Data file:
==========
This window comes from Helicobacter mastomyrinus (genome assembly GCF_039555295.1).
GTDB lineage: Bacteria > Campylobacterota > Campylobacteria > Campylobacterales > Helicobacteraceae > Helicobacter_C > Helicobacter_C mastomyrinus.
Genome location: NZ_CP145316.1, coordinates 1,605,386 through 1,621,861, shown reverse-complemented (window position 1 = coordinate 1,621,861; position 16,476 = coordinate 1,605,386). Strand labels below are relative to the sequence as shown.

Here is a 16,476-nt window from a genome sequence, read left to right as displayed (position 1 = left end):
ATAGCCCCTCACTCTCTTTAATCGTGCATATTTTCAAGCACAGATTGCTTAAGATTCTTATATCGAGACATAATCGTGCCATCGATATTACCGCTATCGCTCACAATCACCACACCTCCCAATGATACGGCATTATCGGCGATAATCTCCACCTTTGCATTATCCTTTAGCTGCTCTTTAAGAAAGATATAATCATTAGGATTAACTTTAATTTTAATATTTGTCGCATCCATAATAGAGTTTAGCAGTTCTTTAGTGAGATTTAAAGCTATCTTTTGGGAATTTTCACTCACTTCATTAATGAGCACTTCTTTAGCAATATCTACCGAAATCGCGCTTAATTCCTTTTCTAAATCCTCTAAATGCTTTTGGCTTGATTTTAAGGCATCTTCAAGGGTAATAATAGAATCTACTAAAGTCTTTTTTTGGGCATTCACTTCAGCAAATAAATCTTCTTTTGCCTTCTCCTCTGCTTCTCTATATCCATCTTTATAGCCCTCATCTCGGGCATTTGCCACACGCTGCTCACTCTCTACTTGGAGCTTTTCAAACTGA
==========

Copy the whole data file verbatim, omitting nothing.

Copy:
This window comes from Helicobacter mastomyrinus (genome assembly GCF_039555295.1).
GTDB lineage: Bacteria > Campylobacterota > Campylobacteria > Campylobacterales > Helicobacteraceae > Helicobacter_C > Helicobacter_C mastomyrinus.
Genome location: NZ_CP145316.1, coordinates 1,605,386 through 1,621,861, shown reverse-complemented (window position 1 = coordinate 1,621,861; position 16,476 = coordinate 1,605,386). Strand labels below are relative to the sequence as shown.

Here is a 16,476-nt window from a genome sequence, read left to right as displayed (position 1 = left end):
ATAGCCCCTCACTCTCTTTAATCGTGCATATTTTCAAGCACAGATTGCTTAAGATTCTTATATCGAGACATAATCGTGCCATCGATATTACCGCTATCGCTCACAATCACCACACCTCCCAATGATACGGCATTATCGGCGATAATCTCCACCTTTGCATTATCCTTTAGCTGCTCTTTAAGAAAGATATAATCATTAGGATTAACTTTAATTTTAATATTTGTCGCATCCATAATAGAGTTTAGCAGTTCTTTAGTGAGATTTAAAGCTATCTTTTGGGAATTTTCACTCACTTCATTAATGAGCACTTCTTTAGCAATATCTACCGAAATCGCGCTTAATTCCTTTTCTAAATCCTCTAAATGCTTTTGGCTTGATTTTAAGGCATCTTCAAGGGTAATAATAGAATCTACTAAAGTCTTTTTTTGGGCATTCACTTCAGCAAATAAATCTTCTTTTGCCTTCTCCTCTGCTTCTCTATATCCATCTTTATAGCCCTCATCTCGGGCATTTGCCACACGCTGCTCACTCTCTACTTGGAGCTTTTCAAACTGA